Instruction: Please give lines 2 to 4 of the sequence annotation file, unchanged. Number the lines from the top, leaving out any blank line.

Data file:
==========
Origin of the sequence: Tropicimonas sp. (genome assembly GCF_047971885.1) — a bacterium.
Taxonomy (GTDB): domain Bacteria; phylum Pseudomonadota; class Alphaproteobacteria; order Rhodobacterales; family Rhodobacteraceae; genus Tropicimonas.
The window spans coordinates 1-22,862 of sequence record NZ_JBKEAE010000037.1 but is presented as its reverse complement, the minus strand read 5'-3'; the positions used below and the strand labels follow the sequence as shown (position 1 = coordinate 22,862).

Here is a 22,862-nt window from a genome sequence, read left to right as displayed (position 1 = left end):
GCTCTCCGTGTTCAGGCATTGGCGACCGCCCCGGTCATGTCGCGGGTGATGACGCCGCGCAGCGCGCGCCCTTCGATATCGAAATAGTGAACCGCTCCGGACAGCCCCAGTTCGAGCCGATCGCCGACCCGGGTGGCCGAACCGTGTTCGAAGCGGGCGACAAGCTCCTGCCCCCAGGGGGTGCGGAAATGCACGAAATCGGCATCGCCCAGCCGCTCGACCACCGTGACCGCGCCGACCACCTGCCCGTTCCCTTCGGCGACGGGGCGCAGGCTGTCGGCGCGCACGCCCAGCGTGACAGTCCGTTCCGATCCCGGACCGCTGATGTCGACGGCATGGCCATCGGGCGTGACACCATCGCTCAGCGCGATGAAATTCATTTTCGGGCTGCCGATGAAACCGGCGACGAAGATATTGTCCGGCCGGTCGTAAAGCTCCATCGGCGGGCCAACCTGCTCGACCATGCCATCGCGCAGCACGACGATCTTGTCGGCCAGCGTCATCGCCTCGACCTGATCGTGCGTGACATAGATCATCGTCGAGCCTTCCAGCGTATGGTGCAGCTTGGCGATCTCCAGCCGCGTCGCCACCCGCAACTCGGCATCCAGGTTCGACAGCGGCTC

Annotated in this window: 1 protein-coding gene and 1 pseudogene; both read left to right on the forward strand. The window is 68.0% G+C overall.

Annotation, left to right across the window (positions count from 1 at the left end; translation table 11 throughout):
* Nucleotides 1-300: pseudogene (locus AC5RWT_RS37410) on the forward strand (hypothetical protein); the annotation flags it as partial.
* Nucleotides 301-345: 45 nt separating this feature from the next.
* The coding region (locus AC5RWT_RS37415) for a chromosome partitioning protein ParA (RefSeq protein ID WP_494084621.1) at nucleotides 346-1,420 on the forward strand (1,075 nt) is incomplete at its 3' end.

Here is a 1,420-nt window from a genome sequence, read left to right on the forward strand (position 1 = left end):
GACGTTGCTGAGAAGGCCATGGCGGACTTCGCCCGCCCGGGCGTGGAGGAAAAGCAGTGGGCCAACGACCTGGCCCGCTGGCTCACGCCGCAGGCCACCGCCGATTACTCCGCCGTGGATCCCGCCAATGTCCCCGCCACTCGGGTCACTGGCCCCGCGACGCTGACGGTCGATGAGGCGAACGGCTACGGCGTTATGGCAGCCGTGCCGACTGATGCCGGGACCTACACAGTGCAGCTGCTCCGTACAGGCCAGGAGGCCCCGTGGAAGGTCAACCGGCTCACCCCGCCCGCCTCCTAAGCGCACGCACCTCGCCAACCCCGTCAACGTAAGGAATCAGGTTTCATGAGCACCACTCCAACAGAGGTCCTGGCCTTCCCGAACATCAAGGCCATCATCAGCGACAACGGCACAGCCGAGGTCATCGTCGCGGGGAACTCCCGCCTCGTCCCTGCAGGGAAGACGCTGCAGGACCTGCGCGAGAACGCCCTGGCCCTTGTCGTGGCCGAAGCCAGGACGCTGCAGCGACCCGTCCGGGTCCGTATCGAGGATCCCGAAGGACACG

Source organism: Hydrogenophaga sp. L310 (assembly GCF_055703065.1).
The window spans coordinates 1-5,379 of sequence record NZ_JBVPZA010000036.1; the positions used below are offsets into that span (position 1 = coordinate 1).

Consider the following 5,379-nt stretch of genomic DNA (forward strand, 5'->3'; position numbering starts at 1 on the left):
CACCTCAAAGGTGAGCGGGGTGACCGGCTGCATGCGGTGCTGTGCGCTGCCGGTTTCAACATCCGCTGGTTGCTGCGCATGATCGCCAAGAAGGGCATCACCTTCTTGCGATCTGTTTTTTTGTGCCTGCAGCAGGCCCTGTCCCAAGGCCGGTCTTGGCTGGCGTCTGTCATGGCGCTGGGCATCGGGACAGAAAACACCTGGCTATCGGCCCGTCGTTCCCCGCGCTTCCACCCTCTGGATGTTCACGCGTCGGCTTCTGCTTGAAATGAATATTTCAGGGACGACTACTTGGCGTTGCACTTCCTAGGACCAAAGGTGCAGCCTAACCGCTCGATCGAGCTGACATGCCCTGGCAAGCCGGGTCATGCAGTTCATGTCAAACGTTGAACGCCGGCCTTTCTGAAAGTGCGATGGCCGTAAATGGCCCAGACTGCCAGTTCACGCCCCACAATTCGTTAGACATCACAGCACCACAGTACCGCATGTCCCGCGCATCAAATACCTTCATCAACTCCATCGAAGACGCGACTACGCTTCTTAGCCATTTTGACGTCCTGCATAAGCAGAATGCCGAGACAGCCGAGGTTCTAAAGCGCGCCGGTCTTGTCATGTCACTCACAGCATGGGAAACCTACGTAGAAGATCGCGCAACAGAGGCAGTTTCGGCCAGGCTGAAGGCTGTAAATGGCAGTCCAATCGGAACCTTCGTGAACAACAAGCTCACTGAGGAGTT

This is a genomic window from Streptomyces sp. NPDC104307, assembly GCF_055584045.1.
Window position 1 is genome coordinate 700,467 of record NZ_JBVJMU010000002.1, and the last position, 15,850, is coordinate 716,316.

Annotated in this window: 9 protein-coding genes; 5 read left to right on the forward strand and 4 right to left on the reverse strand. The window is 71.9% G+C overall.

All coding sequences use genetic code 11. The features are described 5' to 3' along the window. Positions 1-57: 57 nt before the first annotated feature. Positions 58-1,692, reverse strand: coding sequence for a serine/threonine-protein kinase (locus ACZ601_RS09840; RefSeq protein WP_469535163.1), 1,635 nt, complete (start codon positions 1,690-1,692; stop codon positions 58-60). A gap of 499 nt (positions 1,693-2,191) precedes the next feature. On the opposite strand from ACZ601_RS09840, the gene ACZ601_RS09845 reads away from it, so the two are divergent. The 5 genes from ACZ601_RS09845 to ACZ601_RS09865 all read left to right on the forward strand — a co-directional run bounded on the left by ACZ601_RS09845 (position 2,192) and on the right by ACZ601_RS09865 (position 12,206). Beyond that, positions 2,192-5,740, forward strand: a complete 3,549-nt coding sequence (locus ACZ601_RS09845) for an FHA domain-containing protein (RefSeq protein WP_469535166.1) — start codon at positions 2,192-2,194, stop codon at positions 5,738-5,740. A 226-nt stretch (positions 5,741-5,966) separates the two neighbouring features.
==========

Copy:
Taxonomy (GTDB): domain Bacteria; phylum Pseudomonadota; class Alphaproteobacteria; order Rhodobacterales; family Rhodobacteraceae; genus Tropicimonas.
The window spans coordinates 1-22,862 of sequence record NZ_JBKEAE010000037.1 but is presented as its reverse complement, the minus strand read 5'-3'; the positions used below and the strand labels follow the sequence as shown (position 1 = coordinate 22,862).

Here is a 22,862-nt window from a genome sequence, read left to right as displayed (position 1 = left end):